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Articles 1 - 9 of 9

Full-Text Articles in Law

The Aftermath Of Baker V. Carr—An Adventure In Judicial Experimentation, James B. Atleson Aug 1963

The Aftermath Of Baker V. Carr—An Adventure In Judicial Experimentation, James B. Atleson

Journal Articles

No abstract provided.


Some Current Thinking On Voting Rights, Michigan Law Review Feb 1963

Some Current Thinking On Voting Rights, Michigan Law Review

Michigan Law Review

This issue of the Review is devoted to a consideration of certain selected problems of present interest in the area of voting rights.


Political Thickets And Crazy Quilts: Reapportionment And Equal Protection, Robert B. Mckay Feb 1963

Political Thickets And Crazy Quilts: Reapportionment And Equal Protection, Robert B. Mckay

Michigan Law Review

If asked to identify the two most important cases decided by the Supreme Court of the United States in the twentieth century, informed observers would be likely to name, in whichever order, Brown v. Board of Education and Baker v. Carr.


The Administraton's Anti-Literacy Test Bill: Wholly Constitutional But Wholly Inadequate, William W. Van Alstyne Feb 1963

The Administraton's Anti-Literacy Test Bill: Wholly Constitutional But Wholly Inadequate, William W. Van Alstyne

Michigan Law Review

The nature of American national government has undergone a profound metamorphosis, moving from the near oligarchy which characterized the system as established in 1789 to the imperfectly representative government which it is today. At the time the Constitution was ratified, all restrictions then imposed by the several states on the right to vote for state and federal electors were preserved. These various limitations on the franchise restricted the active body politic to approximately four percent of the total population. Disfranchisement applied then, as now, to those under twenty-one, to those lacking sufficient residence in a given community, to the insane, …


Residency Requirements For Voting And The Tensions Of A Mobile Society, John R. Schmidhauser Feb 1963

Residency Requirements For Voting And The Tensions Of A Mobile Society, John R. Schmidhauser

Michigan Law Review

It is the purpose of this article to determine the extent to which persons otherwise qualified to vote are disenfranchised by the complex of state residency requirements and to assess the practical and constitutional aspects of any statutory prospects for change.


Legislative Apportionment And Representative Government: The Meaning Of Baker V. Carr, Jo Desha Lucas Feb 1963

Legislative Apportionment And Representative Government: The Meaning Of Baker V. Carr, Jo Desha Lucas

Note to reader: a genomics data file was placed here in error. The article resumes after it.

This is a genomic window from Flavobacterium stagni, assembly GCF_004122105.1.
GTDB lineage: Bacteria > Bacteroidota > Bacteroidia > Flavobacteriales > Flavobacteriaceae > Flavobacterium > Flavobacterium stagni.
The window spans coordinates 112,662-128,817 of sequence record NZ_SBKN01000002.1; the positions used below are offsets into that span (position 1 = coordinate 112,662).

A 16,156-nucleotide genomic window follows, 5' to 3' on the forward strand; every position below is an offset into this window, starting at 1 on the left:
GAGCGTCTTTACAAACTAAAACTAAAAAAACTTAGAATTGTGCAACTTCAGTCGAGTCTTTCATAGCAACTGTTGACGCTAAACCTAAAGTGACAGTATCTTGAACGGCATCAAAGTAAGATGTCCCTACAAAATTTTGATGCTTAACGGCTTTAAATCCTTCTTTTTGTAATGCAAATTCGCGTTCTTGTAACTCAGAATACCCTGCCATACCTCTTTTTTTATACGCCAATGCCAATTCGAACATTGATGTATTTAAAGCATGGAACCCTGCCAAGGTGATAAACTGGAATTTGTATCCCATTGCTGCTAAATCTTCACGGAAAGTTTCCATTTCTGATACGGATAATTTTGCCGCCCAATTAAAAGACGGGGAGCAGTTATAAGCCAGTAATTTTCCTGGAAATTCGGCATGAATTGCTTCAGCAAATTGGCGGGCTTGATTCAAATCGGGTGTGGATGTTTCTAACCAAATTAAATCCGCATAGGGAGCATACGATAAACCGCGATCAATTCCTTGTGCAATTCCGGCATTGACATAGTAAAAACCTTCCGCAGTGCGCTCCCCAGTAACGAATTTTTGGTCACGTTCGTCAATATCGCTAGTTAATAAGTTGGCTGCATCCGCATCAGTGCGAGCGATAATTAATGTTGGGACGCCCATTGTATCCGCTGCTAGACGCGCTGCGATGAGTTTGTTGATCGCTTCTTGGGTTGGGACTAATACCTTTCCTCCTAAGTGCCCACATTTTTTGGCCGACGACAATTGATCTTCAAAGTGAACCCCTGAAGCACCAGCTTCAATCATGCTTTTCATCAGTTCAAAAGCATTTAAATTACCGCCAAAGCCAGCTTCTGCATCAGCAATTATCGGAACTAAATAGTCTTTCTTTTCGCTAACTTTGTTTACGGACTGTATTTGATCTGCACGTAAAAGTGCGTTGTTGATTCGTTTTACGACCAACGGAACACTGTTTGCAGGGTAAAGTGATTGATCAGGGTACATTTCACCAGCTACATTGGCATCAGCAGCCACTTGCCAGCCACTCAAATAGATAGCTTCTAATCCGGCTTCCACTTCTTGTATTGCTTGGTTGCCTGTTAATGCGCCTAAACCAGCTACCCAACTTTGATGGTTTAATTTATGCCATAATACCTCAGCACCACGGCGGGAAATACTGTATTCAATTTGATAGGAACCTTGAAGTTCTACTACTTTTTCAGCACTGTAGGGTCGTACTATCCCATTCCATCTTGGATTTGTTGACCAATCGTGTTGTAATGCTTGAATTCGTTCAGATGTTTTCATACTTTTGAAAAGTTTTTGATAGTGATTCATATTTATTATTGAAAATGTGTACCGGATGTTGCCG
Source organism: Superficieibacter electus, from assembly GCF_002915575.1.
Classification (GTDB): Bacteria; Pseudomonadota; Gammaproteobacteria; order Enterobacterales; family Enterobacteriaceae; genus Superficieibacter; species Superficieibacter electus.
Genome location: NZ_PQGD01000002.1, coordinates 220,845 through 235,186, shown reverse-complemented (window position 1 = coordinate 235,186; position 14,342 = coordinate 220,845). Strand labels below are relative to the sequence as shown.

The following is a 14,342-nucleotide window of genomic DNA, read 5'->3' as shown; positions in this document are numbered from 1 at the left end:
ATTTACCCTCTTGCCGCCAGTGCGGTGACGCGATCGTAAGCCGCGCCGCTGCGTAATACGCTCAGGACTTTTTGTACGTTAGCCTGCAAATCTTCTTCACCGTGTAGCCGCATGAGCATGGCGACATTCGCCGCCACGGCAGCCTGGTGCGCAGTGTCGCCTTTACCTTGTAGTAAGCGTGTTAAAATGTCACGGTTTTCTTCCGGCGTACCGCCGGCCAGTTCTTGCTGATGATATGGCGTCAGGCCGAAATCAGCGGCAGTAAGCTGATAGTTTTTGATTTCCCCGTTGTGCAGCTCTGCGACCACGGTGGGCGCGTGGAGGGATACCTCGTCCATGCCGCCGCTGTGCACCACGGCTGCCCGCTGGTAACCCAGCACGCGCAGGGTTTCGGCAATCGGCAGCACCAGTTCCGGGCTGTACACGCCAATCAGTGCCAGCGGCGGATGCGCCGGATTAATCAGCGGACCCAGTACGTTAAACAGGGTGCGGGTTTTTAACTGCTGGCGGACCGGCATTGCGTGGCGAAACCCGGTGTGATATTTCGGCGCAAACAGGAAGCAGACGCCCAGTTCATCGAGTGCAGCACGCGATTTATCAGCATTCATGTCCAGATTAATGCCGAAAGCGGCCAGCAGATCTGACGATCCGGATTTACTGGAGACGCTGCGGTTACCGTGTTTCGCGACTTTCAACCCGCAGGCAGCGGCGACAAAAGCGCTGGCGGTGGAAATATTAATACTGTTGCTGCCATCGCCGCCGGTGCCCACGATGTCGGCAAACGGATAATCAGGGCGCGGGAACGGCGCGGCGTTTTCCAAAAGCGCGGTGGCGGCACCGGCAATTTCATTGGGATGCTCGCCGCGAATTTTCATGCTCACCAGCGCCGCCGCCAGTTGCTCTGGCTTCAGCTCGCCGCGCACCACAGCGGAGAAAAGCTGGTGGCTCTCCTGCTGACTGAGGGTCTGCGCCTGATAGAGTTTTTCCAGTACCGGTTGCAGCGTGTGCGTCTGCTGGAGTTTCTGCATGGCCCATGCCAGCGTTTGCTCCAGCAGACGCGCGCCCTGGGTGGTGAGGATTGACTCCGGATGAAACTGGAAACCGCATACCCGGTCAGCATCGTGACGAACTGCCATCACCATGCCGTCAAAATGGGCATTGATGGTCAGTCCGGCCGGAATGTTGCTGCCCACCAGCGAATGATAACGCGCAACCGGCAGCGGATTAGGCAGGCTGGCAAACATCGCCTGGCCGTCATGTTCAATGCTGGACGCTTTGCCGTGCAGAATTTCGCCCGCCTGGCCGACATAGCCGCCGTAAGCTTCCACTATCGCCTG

Michigan Law Review

In three recent cases the Supreme Court has reopened the question of the extent to which federal courts will review the general fairness of state schemes of legislative apportionment. It is a question on which the Court has had nothing to say for over a decade, leaving the bar to patch together the current state of the law from the outcome of cases disposed of without opinion considered against a backdrop of language used in earlier decisions.


Legislative Reapportionment—The Kentucky Legal Context, Robert G. Lawson Jan 1963

Legislative Reapportionment—The Kentucky Legal Context, Robert G. Lawson

Law Faculty Scholarly Articles

In its continuing role as guardian of citizens’ constitutional rights, the Supreme Court in Baker v. Carr unlocked widespread concern for equal representation in state legislatures. Having been suppressed for two decades in which an amazing shift of population has occurred, the question of reapportionment and what to do about it had become one of great importance. In November, 1960, apportionments of 30 state legislatures had been challenged in state and federal courts. In addition, ten cases of an electoral character are presently on the docket of the Supreme Court of the United States.

Apart from the legal implications and …


Legislative Reapportionment--The Kentucky Legal Context, Robert G. Lawson Jan 1963

Legislative Reapportionment--The Kentucky Legal Context, Robert G. Lawson

Kentucky Law Journal

No abstract provided.


Nonpopulation Factors Relevant To An Acceptable Standard For Apportionment, Jerold H. Israel Jan 1963

Nonpopulation Factors Relevant To An Acceptable Standard For Apportionment, Jerold H. Israel

Articles

Of the many problems left unanswered in Baker v. Carr,' the one that has received the most attention both from lower courts and commentators is that of prescribing a specific standard for determining what constitutes a denial of "equal protection" in legislative apportionment.2 The starting point universally accepted - indeed, probably required by Baker - for attacking this problem is the definition of apportionment equality in terms of mathematical measurement of the individual's "voting power."3 Perfect equality in apportionment is viewed as requiring that each election district contain an equal population, so that every individual's vote in his district will …